## Tuesday, December 22, 2015

### Listserv Posting

From: kirby urner
Date: Thu, Dec 17, 2015 at 1:16 PM
Subject: Re: Presenting misconceptions detrimental to learning ...
To: The Physics Learning Research List

On Thu, Dec 17, 2015 at 12:43 PM, [ JD ] wrote:
In particular, many of the most important concepts (in physics  and elsewhere) are so fundamental that they simply cannot be defined in terms of anything more fundamental.  One place where you see this with particular clarity is in Euclidean geometry, where the fundamental objects -- points, lines, and planes -- are emphatically and explicitly *not* defined.  The words acquire meaning from how they are used, and not otherwise.

I'd like to riff off this paragraph a little in order to draw a distinction between "misconceptions" and "alternative conceptions".

My approach to the latter w/r to non-Euclidean alternatives is to start with Karl Menger's 'Modern Geometry and the Theory of Relativity' [1] wherein he suggests a "geometry of lumps" in which points, lines and planes are distinguished not by "dimension" (Karl was a dimension theorist) but by shape (topological characteristics).

I combine this with an alternative model of multiplying two numbers, where the two lengths A, B are posited at 60 degrees in alignment with unit-area triangles, such that A x B is the area closed off by the origin O, and segment AB. [2]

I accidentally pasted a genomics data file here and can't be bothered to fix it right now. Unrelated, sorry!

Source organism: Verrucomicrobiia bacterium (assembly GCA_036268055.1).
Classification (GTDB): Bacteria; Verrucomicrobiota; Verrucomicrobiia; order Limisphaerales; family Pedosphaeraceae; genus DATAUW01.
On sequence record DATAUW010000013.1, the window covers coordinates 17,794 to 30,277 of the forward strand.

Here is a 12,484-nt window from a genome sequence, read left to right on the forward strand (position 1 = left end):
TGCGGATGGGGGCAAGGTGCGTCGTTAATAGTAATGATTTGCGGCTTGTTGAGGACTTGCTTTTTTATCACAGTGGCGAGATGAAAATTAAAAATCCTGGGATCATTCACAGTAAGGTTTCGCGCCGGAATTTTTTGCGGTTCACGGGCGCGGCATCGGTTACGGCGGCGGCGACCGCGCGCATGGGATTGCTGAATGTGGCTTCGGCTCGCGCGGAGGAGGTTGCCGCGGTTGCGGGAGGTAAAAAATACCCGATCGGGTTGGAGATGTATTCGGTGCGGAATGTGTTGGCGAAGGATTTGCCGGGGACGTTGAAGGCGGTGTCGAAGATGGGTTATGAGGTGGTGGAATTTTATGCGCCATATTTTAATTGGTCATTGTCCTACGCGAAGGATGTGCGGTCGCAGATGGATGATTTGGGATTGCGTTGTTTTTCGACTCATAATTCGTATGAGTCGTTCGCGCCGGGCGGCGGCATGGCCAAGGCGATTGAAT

This model leads to an analogous treatment of 3rd powering (or multiplying any 3 numbers) that goes to a tetrahedron, not a cube.  "Three to the third power" is not a cube but a tetrahedron.  This is well known from the 1970s writings of geodesic dome architect Buckminster Fuller. [3]

Given the pronounced 4ness of the tetrahedron (4 windows, 4 points), and no distinction in dimension twixt points, lines and planes ("infinitely thin or small" e.g. "depth without height or width" are handled by a concept of "subfrequency" instead), we get a "pre-frequency" Platonic world that is considered "4D" (tetrahedron = concept of "container" i.e. that with inside/outside concave/convex aspects), with Time / Energy added as additional dimensions. [4]

That's all an opening into a philosophical investigation of what's permissible, in terms of having different namespaces.  Are these moves "allowed"?  It's a different way of talking.  I cast it as "Martian Math" to acknowledge it's alien, but not necessarily "wrong".

Challenging the efficacy and utility of Euclidean geometry is not the point.  Pointing to another way of connecting the dots that likewise holds water is the point.  One needs a limber mind to tackle slippery concepts (like "dimension") and getting too stuck in a rut is not a good way to stay limber.

Kirby

[1] in Albert Einstein: Philosopher-Scientist , The Library of Living Philosophers VII, edited by P. A. Schilpp, Evanston, Illinois, pp. 459-474
[2]  https://youtu.be/2B1XXV2Eoh8
[3]  http://www.rwgrayprojects.com/synergetics/s09/figs/f9001.html
[4]  https://en.wikipedia.org/wiki/Quadray_coordinates (a "4D" coordinate system)